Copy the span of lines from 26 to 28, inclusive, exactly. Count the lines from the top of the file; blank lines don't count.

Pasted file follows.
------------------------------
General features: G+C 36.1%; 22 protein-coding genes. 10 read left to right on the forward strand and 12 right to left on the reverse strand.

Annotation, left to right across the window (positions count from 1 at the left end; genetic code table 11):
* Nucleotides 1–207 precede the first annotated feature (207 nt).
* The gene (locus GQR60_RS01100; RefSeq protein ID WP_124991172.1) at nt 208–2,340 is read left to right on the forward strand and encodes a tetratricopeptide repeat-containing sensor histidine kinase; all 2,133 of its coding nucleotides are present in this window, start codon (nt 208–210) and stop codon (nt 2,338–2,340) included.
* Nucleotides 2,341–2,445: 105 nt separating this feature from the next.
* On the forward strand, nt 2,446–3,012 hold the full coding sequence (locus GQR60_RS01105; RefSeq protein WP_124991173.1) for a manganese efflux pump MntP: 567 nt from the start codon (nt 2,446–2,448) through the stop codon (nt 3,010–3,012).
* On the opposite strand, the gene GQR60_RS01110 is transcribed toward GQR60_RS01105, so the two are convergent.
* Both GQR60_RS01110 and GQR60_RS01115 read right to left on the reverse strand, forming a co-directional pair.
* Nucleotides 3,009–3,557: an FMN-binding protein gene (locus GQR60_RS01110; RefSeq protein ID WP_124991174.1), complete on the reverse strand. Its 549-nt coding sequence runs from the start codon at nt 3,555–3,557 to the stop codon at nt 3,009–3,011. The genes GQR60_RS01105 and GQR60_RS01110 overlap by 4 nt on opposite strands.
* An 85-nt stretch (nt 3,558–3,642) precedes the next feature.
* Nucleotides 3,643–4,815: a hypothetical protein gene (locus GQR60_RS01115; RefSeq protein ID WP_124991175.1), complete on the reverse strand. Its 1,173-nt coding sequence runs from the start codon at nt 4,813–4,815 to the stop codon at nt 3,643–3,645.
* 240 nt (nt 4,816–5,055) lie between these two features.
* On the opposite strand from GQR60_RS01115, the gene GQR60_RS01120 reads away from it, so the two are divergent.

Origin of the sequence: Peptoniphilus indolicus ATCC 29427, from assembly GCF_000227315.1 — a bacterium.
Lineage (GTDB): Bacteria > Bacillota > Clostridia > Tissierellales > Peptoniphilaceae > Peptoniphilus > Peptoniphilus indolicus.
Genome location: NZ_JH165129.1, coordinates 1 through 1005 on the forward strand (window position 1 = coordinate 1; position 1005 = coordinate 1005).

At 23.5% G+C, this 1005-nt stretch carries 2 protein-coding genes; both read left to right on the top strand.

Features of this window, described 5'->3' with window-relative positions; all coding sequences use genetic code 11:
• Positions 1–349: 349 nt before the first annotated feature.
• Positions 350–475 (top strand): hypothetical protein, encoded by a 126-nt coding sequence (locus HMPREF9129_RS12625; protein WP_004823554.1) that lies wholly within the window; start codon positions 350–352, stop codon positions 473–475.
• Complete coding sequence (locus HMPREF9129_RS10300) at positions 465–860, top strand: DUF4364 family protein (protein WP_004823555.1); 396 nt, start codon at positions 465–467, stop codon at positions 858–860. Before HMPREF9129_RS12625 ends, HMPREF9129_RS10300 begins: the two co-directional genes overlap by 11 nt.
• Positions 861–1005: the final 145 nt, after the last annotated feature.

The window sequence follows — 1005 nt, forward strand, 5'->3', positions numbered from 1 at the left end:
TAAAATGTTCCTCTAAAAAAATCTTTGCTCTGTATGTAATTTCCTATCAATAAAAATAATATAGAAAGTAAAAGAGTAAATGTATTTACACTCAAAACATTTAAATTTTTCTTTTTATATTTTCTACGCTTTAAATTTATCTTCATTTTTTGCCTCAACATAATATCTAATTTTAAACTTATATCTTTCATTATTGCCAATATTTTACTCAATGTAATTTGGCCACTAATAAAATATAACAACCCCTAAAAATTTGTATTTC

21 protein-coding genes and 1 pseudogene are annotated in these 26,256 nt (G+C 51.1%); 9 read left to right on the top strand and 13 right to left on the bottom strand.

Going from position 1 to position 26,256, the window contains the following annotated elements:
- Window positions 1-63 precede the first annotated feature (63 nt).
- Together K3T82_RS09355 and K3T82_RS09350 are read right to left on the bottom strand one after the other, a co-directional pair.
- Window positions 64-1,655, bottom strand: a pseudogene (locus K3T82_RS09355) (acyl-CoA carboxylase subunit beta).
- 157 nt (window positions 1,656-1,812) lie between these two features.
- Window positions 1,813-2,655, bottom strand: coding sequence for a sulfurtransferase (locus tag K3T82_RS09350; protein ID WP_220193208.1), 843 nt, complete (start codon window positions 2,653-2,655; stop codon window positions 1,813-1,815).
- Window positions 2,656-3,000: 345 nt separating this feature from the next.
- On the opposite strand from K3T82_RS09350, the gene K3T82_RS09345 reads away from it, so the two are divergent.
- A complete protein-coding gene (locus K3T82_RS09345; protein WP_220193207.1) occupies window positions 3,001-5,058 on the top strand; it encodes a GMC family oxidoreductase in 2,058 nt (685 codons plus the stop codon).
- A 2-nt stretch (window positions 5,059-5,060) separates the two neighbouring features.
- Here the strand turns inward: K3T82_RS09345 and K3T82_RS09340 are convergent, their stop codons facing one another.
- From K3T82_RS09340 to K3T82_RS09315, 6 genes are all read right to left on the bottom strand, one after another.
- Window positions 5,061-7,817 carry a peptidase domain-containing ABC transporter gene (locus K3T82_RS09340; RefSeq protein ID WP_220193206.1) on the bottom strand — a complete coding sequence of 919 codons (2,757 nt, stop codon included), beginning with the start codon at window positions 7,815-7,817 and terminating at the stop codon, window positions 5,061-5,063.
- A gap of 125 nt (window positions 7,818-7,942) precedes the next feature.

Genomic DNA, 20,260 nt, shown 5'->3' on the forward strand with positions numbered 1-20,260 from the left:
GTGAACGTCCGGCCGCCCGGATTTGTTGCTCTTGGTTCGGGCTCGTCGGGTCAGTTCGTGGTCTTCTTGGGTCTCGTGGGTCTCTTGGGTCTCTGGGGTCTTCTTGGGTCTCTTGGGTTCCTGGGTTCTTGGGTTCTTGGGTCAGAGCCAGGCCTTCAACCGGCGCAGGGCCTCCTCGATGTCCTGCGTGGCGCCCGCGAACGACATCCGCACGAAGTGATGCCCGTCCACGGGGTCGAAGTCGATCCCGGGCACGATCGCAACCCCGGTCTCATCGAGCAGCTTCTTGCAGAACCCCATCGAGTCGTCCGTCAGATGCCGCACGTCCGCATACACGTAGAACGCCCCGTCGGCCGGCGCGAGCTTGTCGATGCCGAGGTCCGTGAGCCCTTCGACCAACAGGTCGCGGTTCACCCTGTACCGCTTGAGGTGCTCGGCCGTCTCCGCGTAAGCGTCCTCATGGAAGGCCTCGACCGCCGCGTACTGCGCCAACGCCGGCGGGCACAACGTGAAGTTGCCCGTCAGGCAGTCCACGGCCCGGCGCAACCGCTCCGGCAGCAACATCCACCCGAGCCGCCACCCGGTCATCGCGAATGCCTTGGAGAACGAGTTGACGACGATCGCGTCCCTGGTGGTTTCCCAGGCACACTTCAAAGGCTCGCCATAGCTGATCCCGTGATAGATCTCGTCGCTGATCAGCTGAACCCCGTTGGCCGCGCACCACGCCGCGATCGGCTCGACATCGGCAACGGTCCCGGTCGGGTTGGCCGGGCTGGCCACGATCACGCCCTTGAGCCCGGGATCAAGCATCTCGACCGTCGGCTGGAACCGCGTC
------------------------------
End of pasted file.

Going from position 1 to position 26,256, the window contains the following annotated elements:
- Window positions 1-63 precede the first annotated feature (63 nt).
- Together K3T82_RS09355 and K3T82_RS09350 are read right to left on the bottom strand one after the other, a co-directional pair.